The Making of the English Working Classes by E.P.Thompson

This huge book was also a huge success when it came out.  There was a time when it was a common sight on buses and trains, and every bookshop in Britain had it in stock.  In the seventies and eighties it seemed perfectly obvious that everyone was interested in the working class so a long and detailed history of it was a very logical proposition.

Thompson was a Marxist and his idea of the working class, or The Working Class as he would put it, is very much a Marxist one.  As industrialisation gets underway the manual workers drawn into the new occupations create for themselves a consciousness of themselves and their place and set about improving their lot by recourse to organisation and politics.  It actually makes a surprisingly good story.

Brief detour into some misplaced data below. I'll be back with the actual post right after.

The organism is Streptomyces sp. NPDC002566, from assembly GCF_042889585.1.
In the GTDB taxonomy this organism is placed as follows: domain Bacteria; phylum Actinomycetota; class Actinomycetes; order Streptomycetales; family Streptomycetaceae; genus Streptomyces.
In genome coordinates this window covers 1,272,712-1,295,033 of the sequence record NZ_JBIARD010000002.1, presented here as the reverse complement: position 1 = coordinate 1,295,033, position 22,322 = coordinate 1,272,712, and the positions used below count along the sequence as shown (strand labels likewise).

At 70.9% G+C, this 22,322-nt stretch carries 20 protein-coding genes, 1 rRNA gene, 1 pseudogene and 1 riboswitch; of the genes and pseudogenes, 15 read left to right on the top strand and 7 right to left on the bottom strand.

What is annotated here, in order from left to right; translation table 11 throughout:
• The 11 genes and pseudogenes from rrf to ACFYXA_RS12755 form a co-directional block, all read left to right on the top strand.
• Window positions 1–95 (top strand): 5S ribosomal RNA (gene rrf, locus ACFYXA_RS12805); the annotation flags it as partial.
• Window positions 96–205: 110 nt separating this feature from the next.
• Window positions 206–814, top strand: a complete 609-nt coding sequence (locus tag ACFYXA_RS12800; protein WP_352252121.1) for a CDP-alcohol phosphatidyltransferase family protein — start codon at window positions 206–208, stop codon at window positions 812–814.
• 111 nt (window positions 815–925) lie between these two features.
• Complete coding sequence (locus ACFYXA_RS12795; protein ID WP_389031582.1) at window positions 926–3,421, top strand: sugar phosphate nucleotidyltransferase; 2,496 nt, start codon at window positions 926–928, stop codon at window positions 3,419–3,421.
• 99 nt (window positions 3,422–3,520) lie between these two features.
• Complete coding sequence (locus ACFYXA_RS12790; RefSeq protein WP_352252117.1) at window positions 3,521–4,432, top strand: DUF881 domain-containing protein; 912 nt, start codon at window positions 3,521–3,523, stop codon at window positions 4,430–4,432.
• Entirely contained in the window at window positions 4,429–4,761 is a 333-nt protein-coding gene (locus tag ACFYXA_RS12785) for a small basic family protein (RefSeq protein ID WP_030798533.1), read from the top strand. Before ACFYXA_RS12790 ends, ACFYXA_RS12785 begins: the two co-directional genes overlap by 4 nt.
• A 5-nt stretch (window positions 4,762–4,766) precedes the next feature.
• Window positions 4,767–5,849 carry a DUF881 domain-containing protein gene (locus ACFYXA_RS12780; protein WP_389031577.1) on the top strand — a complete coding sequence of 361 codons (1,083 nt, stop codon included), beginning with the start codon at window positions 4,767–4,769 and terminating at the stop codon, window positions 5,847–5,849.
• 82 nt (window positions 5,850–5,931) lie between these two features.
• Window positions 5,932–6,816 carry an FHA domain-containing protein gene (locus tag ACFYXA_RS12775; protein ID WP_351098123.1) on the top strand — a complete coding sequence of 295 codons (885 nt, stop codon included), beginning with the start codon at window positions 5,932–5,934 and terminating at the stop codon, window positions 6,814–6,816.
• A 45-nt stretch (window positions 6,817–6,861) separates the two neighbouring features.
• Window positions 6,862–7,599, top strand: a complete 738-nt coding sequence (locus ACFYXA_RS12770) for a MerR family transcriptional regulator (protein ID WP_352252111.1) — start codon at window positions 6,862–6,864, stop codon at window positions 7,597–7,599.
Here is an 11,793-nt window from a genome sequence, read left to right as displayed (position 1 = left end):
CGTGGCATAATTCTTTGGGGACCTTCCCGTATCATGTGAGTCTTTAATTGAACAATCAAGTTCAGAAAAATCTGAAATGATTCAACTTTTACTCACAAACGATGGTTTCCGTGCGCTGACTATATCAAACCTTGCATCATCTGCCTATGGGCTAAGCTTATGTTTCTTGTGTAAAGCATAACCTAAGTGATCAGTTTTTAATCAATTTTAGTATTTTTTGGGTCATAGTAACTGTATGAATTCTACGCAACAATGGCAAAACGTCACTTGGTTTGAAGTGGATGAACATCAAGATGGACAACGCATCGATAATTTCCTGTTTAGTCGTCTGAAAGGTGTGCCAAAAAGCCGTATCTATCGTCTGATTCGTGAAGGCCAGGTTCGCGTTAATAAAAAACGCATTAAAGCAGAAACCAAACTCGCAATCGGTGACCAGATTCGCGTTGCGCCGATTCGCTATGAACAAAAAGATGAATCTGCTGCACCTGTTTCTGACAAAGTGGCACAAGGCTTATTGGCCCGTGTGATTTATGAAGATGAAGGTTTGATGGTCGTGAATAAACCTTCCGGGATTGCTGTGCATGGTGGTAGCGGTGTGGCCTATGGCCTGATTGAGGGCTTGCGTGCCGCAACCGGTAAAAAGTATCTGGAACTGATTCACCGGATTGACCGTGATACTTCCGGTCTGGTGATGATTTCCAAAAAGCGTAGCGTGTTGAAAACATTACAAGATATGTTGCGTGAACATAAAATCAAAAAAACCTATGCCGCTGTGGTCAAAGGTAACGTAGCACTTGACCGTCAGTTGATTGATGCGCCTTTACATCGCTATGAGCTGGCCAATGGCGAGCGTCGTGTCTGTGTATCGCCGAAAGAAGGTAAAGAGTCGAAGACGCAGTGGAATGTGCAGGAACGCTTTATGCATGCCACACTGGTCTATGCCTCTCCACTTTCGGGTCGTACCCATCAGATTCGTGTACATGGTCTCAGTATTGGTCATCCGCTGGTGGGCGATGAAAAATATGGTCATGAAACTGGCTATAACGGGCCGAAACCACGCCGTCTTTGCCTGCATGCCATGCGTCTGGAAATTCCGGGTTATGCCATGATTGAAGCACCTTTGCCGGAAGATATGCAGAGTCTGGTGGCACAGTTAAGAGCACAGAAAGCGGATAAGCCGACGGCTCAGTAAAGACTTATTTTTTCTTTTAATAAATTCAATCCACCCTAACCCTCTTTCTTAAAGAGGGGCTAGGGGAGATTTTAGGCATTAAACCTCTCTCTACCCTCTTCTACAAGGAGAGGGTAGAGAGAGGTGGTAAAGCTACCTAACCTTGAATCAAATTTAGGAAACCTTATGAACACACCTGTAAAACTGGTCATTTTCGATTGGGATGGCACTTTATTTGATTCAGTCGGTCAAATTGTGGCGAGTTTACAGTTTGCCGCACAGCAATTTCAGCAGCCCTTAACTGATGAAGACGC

The big problem with the English working class from the point of view of a Marxist is that they are basically not particularly revolutionary.  They are rebellious enough.  And they are organised enough.  But somehow they never seem to get to the point of overthrowing the establishment.  A pretty serious revolt did break out in Nottingham that could have developed.  But it started raining so they all went home.

People don’t write books like this any more, which is a pity.

 

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